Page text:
For me, it seems as if people want government or other people to solve their problems. It's easier to complain about others than to take responsibility and power upon ourselves to solve problems. When things go bad, it seems like people criticize God, but when things are going well, it's because of something they themselves figured out and did. I also see the analogy of the arrow as being rephrased as "what goes around comes around." The longer we find fault in others only makes us blind to the problems within ourselves.
This quote is presented in another post in this forum. One of the replies there explains that William Temple was the Archbishop of Canterbury from 1942-1944. Speaking as a religious leader, my interpretation of his comments is that he was bemoaning the decline in peoples' ability to use faith as an explanation for things that cannot be explained otherwise. I think he was calling for people to stop complaining when things can't be rationally or scientifically proved and to return to a willingness to accept the unexplainable by exercising faith.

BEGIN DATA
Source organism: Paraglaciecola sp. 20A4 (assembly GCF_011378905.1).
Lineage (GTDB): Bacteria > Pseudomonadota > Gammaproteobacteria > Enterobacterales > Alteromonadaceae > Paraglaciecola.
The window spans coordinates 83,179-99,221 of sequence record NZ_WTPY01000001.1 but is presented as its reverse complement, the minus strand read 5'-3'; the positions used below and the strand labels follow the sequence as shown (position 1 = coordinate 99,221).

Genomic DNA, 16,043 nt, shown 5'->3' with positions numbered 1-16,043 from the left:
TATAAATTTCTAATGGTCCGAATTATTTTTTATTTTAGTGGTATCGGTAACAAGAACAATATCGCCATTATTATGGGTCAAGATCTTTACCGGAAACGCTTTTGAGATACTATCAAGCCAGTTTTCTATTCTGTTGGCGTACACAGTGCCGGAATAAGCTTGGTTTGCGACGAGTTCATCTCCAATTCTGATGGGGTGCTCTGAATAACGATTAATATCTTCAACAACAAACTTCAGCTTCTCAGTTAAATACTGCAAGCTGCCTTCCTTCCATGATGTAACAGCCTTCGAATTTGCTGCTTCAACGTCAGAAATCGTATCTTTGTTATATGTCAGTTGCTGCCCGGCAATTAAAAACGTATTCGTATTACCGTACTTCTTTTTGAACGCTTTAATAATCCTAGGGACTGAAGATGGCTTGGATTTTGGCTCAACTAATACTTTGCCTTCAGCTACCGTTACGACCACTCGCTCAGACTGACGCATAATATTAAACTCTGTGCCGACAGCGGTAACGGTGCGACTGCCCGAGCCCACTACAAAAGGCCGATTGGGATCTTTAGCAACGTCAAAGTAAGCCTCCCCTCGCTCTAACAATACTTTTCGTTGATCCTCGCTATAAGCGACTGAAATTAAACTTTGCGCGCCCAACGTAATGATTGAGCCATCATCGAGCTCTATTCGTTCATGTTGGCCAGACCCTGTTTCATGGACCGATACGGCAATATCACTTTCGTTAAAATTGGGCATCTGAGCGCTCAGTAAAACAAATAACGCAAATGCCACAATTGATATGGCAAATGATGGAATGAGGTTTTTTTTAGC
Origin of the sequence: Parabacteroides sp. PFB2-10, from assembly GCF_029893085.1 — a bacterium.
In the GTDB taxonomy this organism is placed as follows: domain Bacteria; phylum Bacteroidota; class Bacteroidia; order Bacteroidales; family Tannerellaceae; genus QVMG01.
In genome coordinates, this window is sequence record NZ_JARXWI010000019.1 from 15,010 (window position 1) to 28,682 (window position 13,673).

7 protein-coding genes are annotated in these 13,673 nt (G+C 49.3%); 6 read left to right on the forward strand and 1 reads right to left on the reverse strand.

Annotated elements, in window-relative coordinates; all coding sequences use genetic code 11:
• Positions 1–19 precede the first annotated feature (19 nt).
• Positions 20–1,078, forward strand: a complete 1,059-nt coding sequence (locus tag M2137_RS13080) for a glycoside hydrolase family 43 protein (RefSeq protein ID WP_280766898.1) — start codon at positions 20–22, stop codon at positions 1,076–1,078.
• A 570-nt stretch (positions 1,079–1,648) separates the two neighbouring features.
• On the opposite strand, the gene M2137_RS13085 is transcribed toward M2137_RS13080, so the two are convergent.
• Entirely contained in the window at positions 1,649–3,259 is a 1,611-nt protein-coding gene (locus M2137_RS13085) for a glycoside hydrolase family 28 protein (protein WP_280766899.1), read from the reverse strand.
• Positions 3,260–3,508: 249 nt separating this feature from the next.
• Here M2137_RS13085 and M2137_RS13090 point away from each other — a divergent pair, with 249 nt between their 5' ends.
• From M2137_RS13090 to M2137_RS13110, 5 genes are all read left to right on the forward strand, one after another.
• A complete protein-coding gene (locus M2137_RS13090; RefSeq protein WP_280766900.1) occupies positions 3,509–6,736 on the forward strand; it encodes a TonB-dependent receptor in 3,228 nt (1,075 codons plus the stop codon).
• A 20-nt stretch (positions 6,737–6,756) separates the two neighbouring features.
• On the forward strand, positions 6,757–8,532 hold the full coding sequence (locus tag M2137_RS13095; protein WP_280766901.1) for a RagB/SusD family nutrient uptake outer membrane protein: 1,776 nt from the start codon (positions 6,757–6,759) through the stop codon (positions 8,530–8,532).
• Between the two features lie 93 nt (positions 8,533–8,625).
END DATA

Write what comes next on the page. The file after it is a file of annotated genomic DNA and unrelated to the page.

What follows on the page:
One way to look at this is to say that it is bemoaning a loss of religiosity in the England of Temple's day. England's society was starting to move towards its current lack of much in the way of religious belief. Temple can be interpreted to be saying that his time was one in which people were unwilling to have faith in anything and that this lack of faith was going to end up harming their society.